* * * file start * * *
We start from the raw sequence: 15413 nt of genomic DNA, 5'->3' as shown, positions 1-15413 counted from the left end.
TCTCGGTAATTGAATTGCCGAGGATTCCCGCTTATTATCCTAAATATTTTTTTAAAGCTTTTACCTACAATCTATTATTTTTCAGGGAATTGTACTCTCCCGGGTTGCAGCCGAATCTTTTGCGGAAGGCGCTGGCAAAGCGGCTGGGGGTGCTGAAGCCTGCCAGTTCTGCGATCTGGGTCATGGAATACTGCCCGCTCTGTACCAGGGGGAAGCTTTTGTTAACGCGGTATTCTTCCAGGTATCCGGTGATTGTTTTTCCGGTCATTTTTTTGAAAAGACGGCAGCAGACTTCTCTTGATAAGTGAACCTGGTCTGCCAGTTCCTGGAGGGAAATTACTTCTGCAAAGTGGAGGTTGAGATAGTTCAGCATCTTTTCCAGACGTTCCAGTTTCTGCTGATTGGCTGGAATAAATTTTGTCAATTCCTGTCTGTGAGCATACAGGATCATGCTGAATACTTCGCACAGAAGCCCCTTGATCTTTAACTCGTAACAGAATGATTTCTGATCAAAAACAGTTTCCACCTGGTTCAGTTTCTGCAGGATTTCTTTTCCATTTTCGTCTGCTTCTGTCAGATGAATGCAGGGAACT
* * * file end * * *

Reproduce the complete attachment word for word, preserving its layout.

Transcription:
We start from the raw sequence: 15413 nt of genomic DNA, 5'->3' as shown, positions 1-15413 counted from the left end.
TCTCGGTAATTGAATTGCCGAGGATTCCCGCTTATTATCCTAAATATTTTTTTAAAGCTTTTACCTACAATCTATTATTTTTCAGGGAATTGTACTCTCCCGGGTTGCAGCCGAATCTTTTGCGGAAGGCGCTGGCAAAGCGGCTGGGGGTGCTGAAGCCTGCCAGTTCTGCGATCTGGGTCATGGAATACTGCCCGCTCTGTACCAGGGGGAAGCTTTTGTTAACGCGGTATTCTTCCAGGTATCCGGTGATTGTTTTTCCGGTCATTTTTTTGAAAAGACGGCAGCAGACTTCTCTTGATAAGTGAACCTGGTCTGCCAGTTCCTGGAGGGAAATTACTTCTGCAAAGTGGAGGTTGAGATAGTTCAGCATCTTTTCCAGACGTTCCAGTTTCTGCTGATTGGCTGGAATAAATTTTGTCAATTCCTGTCTGTGAGCATACAGGATCATGCTGAATACTTCGCACAGAAGCCCCTTGATCTTTAACTCGTAACAGAATGATTTCTGATCAAAAACAGTTTCCACCTGGTTCAGTTTCTGCAGGATTTCTTTTCCATTTTCGTCTGCTTCTGTCAGATGAATGCAGGGAACT